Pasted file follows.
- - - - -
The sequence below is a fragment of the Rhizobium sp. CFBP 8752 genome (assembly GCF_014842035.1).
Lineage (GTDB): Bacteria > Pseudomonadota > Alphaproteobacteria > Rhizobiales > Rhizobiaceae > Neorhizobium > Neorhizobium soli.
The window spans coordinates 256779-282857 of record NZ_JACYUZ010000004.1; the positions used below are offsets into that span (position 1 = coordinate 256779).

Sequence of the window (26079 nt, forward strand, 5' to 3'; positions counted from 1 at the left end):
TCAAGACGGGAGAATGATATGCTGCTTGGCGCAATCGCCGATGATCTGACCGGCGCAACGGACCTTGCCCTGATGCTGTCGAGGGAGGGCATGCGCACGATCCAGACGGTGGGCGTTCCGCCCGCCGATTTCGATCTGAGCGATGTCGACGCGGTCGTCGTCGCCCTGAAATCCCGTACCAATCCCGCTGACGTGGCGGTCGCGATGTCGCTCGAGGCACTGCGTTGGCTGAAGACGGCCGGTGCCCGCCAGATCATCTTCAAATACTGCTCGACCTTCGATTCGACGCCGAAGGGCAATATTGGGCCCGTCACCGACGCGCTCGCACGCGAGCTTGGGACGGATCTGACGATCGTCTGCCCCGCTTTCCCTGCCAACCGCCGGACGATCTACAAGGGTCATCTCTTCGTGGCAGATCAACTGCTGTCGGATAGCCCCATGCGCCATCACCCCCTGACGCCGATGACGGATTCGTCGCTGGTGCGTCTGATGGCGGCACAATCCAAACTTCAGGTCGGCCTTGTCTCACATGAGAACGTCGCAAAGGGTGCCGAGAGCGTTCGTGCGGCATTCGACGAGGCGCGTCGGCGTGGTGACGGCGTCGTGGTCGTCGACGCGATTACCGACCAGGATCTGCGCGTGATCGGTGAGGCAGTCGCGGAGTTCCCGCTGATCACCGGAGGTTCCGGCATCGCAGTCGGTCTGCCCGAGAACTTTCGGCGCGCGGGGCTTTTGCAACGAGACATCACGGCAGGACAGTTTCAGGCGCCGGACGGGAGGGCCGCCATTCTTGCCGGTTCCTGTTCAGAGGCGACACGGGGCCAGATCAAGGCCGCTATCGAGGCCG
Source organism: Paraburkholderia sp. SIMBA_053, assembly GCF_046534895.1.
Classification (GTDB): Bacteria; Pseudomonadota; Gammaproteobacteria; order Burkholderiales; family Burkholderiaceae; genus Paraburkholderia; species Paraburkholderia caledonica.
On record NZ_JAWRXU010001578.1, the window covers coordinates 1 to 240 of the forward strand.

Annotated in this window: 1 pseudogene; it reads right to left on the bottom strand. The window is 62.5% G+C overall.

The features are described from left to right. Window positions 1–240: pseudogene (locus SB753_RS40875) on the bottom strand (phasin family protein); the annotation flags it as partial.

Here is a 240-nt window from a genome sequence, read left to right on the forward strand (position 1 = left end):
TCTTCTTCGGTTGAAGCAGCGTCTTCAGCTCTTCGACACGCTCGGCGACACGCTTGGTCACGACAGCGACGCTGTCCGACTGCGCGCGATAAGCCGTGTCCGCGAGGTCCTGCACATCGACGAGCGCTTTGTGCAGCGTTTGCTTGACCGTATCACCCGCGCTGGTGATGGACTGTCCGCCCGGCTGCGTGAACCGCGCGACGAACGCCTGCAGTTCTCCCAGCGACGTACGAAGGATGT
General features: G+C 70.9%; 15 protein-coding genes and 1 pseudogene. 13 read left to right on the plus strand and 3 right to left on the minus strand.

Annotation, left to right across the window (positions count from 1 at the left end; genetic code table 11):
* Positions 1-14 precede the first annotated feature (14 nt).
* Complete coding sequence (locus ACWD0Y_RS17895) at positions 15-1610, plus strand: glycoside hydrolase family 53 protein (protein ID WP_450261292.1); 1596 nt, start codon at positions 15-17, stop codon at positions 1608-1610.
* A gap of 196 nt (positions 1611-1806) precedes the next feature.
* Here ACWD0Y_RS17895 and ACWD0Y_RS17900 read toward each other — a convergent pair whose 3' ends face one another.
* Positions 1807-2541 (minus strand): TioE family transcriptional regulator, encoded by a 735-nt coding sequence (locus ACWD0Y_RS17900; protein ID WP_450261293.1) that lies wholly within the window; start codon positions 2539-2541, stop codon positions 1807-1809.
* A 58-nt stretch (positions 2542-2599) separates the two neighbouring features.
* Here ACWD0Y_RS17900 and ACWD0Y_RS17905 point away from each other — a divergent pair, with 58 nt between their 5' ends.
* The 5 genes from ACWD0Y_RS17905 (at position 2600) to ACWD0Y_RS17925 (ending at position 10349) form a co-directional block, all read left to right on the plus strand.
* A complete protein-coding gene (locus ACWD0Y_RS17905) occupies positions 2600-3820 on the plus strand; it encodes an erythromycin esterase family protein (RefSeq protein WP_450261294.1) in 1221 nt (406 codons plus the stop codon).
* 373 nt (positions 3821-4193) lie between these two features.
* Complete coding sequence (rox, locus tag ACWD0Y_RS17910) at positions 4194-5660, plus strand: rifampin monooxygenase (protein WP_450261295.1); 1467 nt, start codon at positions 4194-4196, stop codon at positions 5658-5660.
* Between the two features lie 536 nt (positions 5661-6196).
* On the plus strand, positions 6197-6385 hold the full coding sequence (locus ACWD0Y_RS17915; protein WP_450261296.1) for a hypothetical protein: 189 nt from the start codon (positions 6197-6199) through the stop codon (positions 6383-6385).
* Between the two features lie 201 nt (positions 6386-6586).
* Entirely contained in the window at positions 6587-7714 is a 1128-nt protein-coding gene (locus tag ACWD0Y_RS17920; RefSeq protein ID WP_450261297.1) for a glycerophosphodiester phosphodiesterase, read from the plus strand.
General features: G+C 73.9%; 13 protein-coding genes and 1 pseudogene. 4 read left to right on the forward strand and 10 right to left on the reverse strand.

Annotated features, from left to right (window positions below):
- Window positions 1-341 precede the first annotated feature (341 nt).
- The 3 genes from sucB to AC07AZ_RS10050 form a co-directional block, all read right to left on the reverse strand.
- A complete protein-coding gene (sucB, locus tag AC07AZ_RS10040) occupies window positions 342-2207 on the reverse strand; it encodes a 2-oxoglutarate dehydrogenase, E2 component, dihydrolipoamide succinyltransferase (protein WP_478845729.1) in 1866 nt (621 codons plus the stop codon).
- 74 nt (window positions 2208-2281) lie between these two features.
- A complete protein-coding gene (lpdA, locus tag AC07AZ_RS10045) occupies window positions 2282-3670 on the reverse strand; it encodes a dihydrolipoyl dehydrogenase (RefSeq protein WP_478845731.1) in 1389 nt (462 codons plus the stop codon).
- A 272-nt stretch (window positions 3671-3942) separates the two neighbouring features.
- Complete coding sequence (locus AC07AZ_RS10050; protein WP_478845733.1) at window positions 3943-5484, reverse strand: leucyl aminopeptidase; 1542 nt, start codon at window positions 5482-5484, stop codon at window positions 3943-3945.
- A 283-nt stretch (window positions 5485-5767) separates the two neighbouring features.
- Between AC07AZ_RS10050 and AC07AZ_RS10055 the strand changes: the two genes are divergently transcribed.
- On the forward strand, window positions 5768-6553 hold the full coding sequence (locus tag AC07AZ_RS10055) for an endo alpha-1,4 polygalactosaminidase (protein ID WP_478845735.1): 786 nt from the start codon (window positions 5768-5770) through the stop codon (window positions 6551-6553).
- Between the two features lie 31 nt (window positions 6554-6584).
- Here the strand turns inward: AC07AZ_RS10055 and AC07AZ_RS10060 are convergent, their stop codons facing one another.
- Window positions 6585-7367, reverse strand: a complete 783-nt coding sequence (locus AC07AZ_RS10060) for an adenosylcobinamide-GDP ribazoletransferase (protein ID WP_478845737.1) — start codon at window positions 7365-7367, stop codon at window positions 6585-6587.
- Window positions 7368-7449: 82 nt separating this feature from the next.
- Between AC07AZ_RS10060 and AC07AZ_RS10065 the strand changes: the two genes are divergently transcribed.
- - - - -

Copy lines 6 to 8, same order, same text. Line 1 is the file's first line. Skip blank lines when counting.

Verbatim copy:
Source organism: Paraburkholderia sp. SIMBA_053, assembly GCF_046534895.1.
Classification (GTDB): Bacteria; Pseudomonadota; Gammaproteobacteria; order Burkholderiales; family Burkholderiaceae; genus Paraburkholderia; species Paraburkholderia caledonica.
On record NZ_JAWRXU010001578.1, the window covers coordinates 1 to 240 of the forward strand.